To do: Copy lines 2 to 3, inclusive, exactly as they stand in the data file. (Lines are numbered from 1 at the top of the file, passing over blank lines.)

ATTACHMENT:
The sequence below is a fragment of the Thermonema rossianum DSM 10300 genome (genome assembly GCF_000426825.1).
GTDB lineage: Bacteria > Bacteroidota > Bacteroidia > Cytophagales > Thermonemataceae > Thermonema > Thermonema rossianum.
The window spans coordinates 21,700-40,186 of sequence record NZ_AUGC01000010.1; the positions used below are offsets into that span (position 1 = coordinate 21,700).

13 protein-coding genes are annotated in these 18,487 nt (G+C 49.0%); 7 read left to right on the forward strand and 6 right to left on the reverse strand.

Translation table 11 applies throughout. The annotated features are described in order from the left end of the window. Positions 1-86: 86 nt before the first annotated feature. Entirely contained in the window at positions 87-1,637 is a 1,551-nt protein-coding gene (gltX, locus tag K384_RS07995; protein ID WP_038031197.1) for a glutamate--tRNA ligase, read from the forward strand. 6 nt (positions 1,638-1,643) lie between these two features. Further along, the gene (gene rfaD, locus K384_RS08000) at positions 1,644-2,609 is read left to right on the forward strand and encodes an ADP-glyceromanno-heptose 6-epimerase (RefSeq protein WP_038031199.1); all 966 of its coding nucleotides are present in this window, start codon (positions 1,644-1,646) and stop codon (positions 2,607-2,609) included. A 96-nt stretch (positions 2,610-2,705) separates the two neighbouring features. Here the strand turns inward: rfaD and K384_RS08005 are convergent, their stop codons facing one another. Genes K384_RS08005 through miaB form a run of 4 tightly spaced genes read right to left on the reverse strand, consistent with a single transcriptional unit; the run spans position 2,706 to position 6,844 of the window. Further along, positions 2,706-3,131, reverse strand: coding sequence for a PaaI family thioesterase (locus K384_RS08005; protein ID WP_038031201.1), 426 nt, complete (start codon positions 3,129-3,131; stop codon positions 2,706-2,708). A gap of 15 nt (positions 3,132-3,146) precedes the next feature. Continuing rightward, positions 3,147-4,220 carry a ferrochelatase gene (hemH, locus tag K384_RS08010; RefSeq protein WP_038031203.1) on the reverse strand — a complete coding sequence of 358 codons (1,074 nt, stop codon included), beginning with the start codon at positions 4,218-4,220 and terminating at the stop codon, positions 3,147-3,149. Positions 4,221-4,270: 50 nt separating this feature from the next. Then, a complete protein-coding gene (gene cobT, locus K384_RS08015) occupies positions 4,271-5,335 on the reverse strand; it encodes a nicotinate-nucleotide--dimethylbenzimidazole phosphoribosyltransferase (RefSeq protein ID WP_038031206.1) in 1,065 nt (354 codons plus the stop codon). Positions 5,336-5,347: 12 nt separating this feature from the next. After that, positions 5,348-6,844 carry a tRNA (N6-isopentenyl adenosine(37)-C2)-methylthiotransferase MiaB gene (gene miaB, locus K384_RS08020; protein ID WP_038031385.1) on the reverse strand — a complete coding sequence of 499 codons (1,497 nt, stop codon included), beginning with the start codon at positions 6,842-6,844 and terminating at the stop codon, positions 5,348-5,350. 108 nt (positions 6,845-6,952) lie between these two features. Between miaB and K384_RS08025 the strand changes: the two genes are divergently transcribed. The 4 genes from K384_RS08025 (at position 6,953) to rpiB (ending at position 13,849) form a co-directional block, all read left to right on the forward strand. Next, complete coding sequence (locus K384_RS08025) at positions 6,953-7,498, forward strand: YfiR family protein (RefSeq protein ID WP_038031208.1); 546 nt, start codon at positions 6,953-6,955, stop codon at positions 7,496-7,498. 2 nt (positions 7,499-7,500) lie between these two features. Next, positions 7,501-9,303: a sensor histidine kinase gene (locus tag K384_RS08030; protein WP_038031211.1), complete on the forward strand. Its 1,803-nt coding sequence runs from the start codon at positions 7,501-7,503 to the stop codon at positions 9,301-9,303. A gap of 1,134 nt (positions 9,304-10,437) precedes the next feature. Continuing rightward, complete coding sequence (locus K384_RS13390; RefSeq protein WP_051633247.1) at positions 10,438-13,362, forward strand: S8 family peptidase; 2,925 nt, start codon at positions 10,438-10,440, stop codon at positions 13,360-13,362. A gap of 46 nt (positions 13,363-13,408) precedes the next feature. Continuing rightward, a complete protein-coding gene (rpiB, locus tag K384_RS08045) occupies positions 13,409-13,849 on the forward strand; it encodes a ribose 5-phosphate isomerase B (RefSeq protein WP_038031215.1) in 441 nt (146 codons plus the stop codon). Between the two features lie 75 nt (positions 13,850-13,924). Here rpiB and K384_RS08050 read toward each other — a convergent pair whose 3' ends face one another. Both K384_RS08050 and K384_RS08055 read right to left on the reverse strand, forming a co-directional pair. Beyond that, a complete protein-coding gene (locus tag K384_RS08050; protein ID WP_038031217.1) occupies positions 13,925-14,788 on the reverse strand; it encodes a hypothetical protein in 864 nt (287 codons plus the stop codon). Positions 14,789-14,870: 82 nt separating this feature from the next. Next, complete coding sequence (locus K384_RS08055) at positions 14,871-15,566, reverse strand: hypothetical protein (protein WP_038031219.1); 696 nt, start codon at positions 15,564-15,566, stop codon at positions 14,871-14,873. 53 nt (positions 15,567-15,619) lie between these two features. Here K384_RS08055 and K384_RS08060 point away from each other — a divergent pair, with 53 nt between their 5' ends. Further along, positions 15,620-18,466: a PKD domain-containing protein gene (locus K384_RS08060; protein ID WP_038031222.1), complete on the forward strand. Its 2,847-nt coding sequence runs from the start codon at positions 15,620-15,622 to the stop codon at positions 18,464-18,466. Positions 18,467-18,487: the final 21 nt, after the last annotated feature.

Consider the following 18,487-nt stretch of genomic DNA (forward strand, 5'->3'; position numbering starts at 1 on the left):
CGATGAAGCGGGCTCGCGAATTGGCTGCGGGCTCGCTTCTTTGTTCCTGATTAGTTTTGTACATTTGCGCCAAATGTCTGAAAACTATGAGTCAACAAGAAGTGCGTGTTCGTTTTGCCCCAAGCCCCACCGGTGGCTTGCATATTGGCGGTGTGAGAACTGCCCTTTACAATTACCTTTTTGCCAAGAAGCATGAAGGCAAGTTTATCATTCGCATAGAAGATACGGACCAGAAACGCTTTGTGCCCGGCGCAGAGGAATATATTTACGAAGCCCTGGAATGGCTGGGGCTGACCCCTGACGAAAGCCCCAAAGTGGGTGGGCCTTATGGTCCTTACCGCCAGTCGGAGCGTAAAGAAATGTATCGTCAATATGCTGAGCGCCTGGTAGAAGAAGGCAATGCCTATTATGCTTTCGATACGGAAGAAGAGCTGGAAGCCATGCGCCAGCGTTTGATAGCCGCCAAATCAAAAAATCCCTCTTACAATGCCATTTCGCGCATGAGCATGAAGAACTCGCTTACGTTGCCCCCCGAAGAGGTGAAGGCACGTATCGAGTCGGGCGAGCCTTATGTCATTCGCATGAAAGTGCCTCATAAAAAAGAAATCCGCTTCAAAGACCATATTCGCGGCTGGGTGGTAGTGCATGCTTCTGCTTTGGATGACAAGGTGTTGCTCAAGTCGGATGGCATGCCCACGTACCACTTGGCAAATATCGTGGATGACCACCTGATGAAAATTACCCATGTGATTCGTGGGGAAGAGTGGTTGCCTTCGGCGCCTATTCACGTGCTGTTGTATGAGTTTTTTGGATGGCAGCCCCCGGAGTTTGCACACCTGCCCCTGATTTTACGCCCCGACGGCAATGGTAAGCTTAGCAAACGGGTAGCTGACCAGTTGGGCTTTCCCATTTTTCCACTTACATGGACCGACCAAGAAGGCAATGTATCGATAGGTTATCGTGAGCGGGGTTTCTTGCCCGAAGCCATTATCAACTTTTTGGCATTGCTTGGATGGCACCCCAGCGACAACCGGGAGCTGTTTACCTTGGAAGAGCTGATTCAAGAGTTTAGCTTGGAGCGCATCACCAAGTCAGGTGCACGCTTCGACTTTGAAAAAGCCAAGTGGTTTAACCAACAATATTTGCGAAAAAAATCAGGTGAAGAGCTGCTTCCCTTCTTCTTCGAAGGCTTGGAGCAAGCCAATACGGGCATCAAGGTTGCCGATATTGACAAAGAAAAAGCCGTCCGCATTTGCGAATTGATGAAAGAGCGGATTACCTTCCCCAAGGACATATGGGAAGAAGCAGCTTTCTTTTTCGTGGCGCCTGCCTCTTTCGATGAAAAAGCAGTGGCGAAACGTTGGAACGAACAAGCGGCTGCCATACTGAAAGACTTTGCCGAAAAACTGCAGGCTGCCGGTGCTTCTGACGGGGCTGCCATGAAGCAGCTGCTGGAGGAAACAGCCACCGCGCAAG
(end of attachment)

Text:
GTDB lineage: Bacteria > Bacteroidota > Bacteroidia > Cytophagales > Thermonemataceae > Thermonema > Thermonema rossianum.
The window spans coordinates 21,700-40,186 of sequence record NZ_AUGC01000010.1; the positions used below are offsets into that span (position 1 = coordinate 21,700).